By Neal Goodman, Ph.D.
A few years ago, as training budgets were slashed, e-learning became the new normal for many professional development initiatives. However, over time, e-learning faced a backlash due to poor execution—learners being forced to sit through the equivalent of PowerPoint slides of information on their own. The critical missing element has been human-to-human knowledge transfer and particularly an environment in which colleagues can interactively learn together. Enter training via virtual reality. The social interaction that previously existed in a live classroom and was removed with standard e-learning has been brought back with virtual environment training.
Here are a few examples of ways the potential of virtual environments has been maximized in training:
Initial research indicates that those participating in virtual reality sessions “hang on” afterward to continue discussions. Participants frequently linger in the virtual conference rooms to continue the conversation after the formal session has concluded.
Additionally, the virtual environment has been known to tear down traditional walls that may be encountered in the “real” world. There have been anecdotal reports that people are more comfortable and willing to approach superiors in a virtual environment. Additionally, participants from Asian cultures who traditionally might not speak up in a training session are found to be considerably more interactive in a virtual classroom.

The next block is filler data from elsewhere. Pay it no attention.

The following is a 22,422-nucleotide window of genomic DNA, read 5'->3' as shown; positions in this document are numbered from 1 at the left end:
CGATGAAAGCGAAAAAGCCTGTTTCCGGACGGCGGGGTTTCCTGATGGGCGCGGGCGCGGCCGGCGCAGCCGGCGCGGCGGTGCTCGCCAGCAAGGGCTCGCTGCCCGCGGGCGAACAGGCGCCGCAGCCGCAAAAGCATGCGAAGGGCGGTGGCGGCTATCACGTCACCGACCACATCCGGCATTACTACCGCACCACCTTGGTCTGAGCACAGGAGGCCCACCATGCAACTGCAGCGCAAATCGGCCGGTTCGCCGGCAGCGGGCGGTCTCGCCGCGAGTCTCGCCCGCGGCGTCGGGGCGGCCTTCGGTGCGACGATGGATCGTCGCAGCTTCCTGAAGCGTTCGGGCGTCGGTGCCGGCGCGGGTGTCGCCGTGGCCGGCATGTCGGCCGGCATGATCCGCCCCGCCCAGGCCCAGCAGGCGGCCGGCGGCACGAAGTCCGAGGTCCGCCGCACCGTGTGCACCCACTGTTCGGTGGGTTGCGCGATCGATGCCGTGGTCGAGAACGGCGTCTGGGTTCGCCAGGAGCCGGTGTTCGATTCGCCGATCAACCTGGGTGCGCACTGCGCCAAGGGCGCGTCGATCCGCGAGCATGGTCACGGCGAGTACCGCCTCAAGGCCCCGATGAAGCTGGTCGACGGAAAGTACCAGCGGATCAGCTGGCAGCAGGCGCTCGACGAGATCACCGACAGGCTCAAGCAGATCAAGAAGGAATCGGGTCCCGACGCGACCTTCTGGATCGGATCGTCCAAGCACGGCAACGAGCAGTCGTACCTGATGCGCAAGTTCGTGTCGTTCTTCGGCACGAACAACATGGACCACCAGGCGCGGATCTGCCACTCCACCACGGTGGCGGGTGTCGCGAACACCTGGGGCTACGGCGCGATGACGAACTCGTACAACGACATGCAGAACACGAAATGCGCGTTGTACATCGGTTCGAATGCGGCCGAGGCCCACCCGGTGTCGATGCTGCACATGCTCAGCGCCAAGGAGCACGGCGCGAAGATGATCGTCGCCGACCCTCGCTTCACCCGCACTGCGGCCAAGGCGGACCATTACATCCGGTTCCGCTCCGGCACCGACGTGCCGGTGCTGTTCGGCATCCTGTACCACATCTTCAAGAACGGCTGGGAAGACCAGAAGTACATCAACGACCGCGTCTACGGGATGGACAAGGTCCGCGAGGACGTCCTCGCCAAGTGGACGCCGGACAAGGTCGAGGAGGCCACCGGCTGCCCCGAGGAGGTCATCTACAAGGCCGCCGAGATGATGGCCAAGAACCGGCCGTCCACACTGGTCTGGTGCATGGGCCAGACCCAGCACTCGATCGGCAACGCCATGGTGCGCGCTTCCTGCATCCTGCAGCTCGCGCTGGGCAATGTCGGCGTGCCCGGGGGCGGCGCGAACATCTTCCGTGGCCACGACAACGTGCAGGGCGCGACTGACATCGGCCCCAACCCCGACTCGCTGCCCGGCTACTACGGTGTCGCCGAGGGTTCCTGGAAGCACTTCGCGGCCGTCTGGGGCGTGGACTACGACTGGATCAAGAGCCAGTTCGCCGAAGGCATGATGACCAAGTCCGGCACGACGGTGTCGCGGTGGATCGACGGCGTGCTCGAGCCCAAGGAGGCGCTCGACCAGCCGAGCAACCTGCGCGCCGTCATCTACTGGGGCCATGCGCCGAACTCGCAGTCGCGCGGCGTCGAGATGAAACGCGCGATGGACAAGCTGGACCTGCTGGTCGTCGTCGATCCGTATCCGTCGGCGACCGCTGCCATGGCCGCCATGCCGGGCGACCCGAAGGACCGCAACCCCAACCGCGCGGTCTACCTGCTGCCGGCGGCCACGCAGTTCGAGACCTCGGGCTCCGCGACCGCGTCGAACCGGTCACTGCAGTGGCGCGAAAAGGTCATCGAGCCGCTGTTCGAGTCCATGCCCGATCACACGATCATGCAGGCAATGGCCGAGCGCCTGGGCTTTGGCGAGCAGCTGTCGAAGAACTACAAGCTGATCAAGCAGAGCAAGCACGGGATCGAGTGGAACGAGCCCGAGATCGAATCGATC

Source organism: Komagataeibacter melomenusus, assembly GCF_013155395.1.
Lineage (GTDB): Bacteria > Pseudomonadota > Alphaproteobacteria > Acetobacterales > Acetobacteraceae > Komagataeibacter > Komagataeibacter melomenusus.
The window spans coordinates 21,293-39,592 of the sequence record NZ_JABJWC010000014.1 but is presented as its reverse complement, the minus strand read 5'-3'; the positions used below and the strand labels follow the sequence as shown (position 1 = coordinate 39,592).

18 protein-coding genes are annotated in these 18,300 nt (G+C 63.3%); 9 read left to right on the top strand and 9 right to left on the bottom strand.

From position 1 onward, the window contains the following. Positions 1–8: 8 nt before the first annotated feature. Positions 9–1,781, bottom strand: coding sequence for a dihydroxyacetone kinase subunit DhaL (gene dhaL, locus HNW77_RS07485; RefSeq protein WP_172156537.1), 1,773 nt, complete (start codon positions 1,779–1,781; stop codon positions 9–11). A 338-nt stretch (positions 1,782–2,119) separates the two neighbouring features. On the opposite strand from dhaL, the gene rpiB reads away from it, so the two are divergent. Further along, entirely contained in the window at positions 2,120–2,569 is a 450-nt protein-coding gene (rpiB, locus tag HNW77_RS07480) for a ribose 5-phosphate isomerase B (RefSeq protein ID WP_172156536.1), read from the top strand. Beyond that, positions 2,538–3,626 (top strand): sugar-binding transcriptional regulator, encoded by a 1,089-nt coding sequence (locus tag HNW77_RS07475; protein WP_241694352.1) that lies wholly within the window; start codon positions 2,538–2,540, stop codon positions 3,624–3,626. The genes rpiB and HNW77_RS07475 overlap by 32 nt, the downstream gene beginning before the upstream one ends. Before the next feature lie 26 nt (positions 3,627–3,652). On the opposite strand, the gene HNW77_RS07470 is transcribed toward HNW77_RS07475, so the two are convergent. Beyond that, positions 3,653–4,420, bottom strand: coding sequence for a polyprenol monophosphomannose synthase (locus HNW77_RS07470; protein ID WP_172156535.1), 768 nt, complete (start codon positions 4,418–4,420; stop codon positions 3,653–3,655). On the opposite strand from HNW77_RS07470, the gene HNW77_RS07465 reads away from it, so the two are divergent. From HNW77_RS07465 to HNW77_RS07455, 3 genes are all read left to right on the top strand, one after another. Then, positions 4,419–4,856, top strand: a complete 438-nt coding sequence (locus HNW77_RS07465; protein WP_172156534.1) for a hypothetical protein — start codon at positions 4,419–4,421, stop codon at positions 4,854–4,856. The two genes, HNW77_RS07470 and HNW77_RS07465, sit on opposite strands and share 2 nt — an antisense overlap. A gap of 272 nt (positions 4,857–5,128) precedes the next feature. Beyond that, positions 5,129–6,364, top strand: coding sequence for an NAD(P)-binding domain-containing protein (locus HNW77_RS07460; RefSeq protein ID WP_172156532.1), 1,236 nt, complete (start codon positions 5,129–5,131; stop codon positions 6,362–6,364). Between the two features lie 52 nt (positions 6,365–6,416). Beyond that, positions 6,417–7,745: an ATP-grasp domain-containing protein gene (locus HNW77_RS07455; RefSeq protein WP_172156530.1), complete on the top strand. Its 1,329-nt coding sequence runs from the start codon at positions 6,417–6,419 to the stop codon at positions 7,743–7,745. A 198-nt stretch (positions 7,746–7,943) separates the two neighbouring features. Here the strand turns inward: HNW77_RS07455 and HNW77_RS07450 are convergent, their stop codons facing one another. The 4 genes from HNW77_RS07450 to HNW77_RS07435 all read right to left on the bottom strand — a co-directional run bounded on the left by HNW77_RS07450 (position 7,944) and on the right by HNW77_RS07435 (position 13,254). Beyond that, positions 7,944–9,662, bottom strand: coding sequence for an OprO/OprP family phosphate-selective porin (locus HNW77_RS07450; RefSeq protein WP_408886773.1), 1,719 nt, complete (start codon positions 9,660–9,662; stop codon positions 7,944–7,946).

Training in a virtual reality environment, however, is not foolproof. Many organizations simply replicate a Webinar experience or PowerPoint slides in a virtual reality environment and don’t take advantage of the interaction that can come from virtual reality instruction, or they don’t ensure that learners understand the technology prior to the lesson. Utilizing inappropriate or unrealistic virtual environments can present problems, too. “The level of immersion that I, as a learner, have the potential to experience when in a virtual environment is largely dependent on the environment itself,” notes Domenick Naccarato, vice president of Product Management for ProtonMedia. “Is it a PowerPoint on a wall? A spaceship? Or a conference room like I’m used to?”
Virtual Reality Best Practices
To share other best practices for training in a virtual environment, or raise questions about this topic, send an e-mail to Neal Goodman at firstname.lastname@example.org. With your permission, we may share your thoughts in a future column.
Neal Goodman, Ph.D., is president of Global Dynamics, Inc., a training and development firm specializing in globalization, cultural intelligence, effective virtual workplaces, and diversity and inclusion. He can be reached at 305.682.7883 and at email@example.com. For more information, visit http://www.global-dynamics.com.